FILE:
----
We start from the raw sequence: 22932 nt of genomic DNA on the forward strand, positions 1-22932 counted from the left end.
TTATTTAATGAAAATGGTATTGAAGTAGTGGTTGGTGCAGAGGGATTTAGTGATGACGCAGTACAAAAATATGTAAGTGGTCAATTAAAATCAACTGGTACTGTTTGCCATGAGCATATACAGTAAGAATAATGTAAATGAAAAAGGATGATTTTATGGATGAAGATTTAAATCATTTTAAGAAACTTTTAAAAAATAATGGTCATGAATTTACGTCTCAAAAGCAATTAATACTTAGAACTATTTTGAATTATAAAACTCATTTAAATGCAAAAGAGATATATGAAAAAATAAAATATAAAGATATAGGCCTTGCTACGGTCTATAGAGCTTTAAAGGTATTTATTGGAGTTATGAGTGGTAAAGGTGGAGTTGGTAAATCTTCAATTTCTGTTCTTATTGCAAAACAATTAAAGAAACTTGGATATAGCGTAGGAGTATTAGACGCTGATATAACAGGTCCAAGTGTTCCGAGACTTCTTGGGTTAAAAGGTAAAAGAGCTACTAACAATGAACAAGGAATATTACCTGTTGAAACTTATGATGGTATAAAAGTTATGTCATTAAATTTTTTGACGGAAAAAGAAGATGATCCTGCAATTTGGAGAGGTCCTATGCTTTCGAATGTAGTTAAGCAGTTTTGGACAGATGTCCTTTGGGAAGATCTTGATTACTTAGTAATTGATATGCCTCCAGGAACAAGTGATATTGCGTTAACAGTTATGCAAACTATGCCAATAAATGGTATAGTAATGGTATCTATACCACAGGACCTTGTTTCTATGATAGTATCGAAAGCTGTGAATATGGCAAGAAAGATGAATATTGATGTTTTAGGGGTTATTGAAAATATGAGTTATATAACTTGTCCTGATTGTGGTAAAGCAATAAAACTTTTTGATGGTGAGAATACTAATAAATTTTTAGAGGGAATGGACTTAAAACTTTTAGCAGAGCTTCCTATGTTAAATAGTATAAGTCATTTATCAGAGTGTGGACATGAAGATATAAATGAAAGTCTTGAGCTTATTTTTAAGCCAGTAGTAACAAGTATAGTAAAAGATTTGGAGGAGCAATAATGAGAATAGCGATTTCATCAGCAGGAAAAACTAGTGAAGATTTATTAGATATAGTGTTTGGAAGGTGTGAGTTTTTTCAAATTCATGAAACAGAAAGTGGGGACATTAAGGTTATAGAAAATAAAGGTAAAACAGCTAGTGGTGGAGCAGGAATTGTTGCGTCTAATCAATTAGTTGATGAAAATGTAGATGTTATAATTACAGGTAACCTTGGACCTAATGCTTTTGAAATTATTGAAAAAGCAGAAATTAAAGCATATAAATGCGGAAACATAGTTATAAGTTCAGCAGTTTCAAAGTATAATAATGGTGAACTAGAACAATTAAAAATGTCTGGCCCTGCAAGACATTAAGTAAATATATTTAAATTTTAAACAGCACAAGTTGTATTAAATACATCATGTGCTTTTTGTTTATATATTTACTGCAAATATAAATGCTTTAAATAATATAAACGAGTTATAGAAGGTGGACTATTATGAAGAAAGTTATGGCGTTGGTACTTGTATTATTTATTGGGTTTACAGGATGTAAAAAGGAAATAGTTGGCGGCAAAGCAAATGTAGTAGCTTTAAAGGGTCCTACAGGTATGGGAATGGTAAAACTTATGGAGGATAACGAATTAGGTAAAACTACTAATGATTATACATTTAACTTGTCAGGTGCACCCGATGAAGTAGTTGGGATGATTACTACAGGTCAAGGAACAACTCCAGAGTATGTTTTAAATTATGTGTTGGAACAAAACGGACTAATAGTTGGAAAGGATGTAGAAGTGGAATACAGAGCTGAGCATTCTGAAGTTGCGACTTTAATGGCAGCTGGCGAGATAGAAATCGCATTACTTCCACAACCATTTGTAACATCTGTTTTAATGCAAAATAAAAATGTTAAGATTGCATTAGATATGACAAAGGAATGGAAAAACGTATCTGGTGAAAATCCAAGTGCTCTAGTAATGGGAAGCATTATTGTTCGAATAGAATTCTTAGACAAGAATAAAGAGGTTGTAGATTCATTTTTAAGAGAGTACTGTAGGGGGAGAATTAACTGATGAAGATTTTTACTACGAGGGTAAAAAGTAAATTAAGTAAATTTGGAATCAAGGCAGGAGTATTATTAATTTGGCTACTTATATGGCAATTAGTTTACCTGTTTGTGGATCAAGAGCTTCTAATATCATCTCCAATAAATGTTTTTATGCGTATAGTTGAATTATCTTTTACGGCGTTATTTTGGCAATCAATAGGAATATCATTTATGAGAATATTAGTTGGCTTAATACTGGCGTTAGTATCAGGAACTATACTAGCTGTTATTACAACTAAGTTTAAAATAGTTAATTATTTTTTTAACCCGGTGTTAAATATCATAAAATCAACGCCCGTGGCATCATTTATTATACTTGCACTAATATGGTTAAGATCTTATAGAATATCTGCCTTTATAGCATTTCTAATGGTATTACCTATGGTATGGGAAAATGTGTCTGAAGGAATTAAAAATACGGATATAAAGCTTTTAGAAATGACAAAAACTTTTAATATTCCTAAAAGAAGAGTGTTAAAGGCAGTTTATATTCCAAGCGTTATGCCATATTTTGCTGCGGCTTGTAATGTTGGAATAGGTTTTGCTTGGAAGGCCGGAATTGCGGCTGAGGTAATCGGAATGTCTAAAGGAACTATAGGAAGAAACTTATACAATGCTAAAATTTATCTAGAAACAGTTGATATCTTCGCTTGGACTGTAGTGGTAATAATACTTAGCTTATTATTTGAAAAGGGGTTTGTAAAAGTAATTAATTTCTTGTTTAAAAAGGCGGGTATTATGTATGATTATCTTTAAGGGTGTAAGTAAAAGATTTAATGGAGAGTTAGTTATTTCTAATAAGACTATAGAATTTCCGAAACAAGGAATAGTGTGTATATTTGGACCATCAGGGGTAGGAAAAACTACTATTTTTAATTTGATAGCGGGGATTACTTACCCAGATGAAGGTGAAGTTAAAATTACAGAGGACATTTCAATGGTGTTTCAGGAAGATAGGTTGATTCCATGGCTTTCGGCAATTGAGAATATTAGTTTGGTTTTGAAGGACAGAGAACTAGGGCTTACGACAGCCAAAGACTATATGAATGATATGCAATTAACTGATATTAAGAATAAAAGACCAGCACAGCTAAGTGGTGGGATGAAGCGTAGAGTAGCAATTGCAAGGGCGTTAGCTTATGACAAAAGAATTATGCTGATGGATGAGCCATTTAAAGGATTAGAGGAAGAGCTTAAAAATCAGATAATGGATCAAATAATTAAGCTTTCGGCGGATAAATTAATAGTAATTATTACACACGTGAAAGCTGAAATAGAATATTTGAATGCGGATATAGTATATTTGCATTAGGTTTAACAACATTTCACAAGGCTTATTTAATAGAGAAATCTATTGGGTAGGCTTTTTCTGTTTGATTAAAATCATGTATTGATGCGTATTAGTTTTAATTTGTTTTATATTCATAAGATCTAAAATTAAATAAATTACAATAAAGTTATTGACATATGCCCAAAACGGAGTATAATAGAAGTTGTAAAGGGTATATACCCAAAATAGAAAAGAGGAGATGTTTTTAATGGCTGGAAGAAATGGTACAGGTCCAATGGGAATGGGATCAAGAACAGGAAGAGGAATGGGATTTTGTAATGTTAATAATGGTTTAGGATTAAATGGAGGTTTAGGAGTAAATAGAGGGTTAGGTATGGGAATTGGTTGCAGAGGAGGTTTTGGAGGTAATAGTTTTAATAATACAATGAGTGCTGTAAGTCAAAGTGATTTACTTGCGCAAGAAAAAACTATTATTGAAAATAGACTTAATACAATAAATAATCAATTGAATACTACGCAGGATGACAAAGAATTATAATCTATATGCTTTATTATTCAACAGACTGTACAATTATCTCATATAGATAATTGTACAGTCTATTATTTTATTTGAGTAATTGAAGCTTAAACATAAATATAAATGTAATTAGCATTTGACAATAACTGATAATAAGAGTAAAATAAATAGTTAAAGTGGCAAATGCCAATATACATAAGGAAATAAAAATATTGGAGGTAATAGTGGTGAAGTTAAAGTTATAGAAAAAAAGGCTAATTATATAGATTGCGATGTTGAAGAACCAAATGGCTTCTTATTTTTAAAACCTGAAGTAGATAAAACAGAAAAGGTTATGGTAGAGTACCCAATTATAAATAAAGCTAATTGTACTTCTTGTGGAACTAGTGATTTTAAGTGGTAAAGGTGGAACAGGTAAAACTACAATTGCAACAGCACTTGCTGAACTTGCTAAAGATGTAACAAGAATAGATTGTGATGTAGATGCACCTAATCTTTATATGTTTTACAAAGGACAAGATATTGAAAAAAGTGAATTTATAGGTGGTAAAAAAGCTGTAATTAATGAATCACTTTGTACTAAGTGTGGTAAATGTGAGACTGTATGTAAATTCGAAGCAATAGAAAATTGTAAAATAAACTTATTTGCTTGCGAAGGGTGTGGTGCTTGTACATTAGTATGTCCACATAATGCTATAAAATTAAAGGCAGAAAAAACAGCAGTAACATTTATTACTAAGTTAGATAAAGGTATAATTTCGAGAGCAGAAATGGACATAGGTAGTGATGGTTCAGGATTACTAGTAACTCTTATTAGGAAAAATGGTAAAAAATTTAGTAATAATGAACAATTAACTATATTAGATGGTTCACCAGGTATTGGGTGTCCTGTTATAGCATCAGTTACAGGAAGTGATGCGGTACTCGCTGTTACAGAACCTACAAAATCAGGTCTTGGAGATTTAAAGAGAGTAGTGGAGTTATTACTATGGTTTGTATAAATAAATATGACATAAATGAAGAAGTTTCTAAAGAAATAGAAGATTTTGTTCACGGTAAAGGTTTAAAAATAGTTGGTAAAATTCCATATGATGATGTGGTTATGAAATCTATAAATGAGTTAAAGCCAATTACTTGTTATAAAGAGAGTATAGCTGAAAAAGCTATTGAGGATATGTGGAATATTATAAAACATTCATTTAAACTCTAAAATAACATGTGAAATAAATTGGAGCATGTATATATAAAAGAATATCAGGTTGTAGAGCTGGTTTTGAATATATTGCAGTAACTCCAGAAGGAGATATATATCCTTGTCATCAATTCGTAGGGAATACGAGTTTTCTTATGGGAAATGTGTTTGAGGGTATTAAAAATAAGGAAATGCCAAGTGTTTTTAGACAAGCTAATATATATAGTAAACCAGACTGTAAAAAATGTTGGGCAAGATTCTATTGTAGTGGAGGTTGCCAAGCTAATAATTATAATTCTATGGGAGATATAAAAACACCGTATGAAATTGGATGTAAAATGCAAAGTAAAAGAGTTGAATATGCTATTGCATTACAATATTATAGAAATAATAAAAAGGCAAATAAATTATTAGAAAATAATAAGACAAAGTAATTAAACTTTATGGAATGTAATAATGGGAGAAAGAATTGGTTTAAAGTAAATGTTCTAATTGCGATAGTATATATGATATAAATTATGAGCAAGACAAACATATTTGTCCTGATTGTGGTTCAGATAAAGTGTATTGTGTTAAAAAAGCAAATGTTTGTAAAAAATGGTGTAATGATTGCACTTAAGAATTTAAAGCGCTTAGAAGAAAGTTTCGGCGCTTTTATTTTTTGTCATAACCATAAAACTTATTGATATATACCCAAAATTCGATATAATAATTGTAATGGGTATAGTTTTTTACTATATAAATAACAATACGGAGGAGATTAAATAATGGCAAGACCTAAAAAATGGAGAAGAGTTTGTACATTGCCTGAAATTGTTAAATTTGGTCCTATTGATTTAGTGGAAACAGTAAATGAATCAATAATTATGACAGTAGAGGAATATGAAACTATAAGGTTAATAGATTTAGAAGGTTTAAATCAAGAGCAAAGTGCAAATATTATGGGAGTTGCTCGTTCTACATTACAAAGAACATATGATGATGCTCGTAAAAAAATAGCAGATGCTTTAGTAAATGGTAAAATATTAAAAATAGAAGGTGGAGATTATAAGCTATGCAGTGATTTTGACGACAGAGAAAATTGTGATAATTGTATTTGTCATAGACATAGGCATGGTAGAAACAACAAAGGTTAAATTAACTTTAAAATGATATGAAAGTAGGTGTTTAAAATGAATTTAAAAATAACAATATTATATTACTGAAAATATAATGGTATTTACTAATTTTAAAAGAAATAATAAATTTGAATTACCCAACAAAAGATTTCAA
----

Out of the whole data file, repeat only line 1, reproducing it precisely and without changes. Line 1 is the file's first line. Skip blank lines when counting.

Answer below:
We start from the raw sequence: 22932 nt of genomic DNA on the forward strand, positions 1-22932 counted from the left end.